The Chicago area is most commonly associated with things like deep-dish pizza, hot dogs, and love for disappointing sports teams. While Chicago’s geographically flat landscape does not bode well for downhill skiing, good ski resorts can be found for those willing to take a drive. Within three hours of Chicago, there are plenty of ski …
Guide to Illinois’ 5 Ski Resorts
From the outside looking in, the chance of finding ski resorts in Illinois would seem unlikely. After all, it’s known as the 2nd flattest state in the US behind Florida, it only receives about 20 inches of snow annually, and the temperatures tend to vary widely throughout the state.
Surprisingly, despite all of these factors, it still has some hidden gems for those looking for some powder to shred in “The Corn State”. In the winter months, the northern part of the state is a lot cooler than the southern part, ranging from the teens (lows) to the mid-30s (highs)— so naturally, the ski areas are all found up north.
Although the land is mainly flat, there are a few mountains and hills tucked away that are just right for skiing and snowboarding. The typical ski season in Illinois lasts from early December through mid-March as long as the weather is cooperative. Although all of these ski areas have snow-making capabilities, the temperatures have to be below freezing in order to make snow.
While it’s not home to major ski resorts with crazy verticals and towering peaks like Colorado or Alaska, there’s still plenty to offer Illinoisans and people that call the Midwest their home.
History of Skiing in IL
In 1959 alpine skiing became an official sport in Illinois when Chestnut Mountain Resort opened, but in 1905 is when skiing got its true start in the state. This is when the Norge Ski Club was formed, which was started by 3 Norwegian immigrants in Chicago who wanted a place to ski on the weekends. This is also the same time ski jumping, which originated in Norway, was introduced to the state.
The Norge Ski Club is still an important part of the ski scene in the state today preparing athletes for Olympic-level competitions in ski jumping. In fact, 3 people from this club earned their spot in the Beijing 2022 Olympic games in February.
Snowstar Winter Sports Park
Snowstar Winter Sports Park in the Coal-Creek Valley, perched high above the Mississippi River, is a small family-owned ski area in Rock Island County. With 28 skiable acres, a 262-foot vertical, and a 790-foot summit it comes in as the 2nd largest ski area in the state.
It features a café and day lodge with a fireplace to warm up after a long day of skiing. If you’re planning a weekend getaway, there are plenty of lodging options within 15 miles away. Snowstar also offers some awesome features including night skiing, a 9-lane tube park, freestyle terrain, plus skiing and snowboarding lessons.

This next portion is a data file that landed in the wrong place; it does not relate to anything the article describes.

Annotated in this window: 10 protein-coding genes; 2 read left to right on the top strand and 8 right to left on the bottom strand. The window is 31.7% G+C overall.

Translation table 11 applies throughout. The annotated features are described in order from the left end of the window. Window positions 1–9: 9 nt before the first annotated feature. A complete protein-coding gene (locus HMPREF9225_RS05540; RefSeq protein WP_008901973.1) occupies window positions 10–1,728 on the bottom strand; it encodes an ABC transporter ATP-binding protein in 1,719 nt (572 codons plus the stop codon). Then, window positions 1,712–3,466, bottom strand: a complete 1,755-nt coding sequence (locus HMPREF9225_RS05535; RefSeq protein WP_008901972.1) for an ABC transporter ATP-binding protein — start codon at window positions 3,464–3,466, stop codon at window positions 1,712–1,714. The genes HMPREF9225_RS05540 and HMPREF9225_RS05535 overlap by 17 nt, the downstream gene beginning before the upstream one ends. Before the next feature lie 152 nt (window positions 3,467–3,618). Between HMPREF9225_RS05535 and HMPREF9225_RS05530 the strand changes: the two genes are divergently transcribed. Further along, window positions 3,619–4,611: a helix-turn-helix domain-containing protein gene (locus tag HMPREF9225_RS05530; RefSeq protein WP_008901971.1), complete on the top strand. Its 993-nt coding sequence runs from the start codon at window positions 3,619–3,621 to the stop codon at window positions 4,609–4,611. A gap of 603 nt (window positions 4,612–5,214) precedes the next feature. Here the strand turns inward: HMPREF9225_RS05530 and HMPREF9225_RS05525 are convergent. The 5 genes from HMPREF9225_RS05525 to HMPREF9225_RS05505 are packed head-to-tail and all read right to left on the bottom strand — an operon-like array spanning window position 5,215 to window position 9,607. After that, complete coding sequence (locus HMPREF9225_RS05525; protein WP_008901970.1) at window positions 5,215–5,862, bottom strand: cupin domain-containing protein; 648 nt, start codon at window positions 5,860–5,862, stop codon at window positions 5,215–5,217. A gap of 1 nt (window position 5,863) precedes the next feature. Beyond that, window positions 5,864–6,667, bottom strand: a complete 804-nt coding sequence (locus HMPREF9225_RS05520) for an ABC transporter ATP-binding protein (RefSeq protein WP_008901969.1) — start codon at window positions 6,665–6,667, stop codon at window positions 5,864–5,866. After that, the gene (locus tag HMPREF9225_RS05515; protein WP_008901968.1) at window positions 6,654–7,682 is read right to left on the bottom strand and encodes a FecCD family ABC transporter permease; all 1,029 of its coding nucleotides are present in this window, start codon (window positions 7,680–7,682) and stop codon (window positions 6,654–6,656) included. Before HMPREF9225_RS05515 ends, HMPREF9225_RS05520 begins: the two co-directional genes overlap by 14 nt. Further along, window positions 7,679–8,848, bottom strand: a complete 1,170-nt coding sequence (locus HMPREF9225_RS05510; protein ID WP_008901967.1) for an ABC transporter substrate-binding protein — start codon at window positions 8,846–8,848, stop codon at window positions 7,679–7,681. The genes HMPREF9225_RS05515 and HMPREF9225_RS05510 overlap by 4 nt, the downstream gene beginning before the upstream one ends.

Chestnut Mountain Resort
Chestnut Mountain Resort in the historic town of Galena, is a full-service resort that includes a 3-star hotel and also happens to be the oldest resort in the state—opened in 1959. The 475-foot vertical and 220 skiable acres make it the largest and highest resort in the state.
It’s popular for having the most diverse snowboarding terrain in the Midwest and also for offering the biggest terrain park. With 19 trails from beginner to black diamond, there’s a little something for everyone at Chestnut Mountain Resort.
Villa Olivia Ski Area
Villa Olivia Ski Area, located near Chicagoland, has some of the best learning terrain in the state and boasts the most popular tubing hill in Illinois. It also offers night skiing, equipment rentals, and a ski cafè.
This small ski resort features 15 skiable acres (the least in the state) and a 180-foot vertical, giving beginners a terrific place to learn the ropes of skiing and snowboarding. However, their 7 beginner through advanced trails accommodate all experience levels.
Four Lakes Alpine Snowsports
Four Lakes Alpine Snowsports in Lisle is just 32 minutes from Chicago—making it the closest ski area to the Windy City. It features 25 skiable acres with the shortest vertical in the state at 100 feet.
It comes in at #2 in the state for the best intermediate terrain but also offers some awesome beginner and advanced runs. Similar to the others, they offer night skiing, equipment rentals, and skiing/snowboarding lessons.
Lake Carroll Ski Hill
Lake Carroll Ski Hill, in the town of Lanark, was once a popular ski area in the ’70s but is now private and consists of a ski hill and tube hill open only to Lake Carroll property owners and their guests. The ski hill is currently closed for renovations but the tubing hill is up and running.
This ski area features 25 skiable acres and a 210-foot vertical drop.
The Corn State in the winter months offers much more than meets the eye. Whether you’re looking for full-scale resorts, the most challenging terrain around, or just a little something for beginners; you’re sure to find it in Illinois.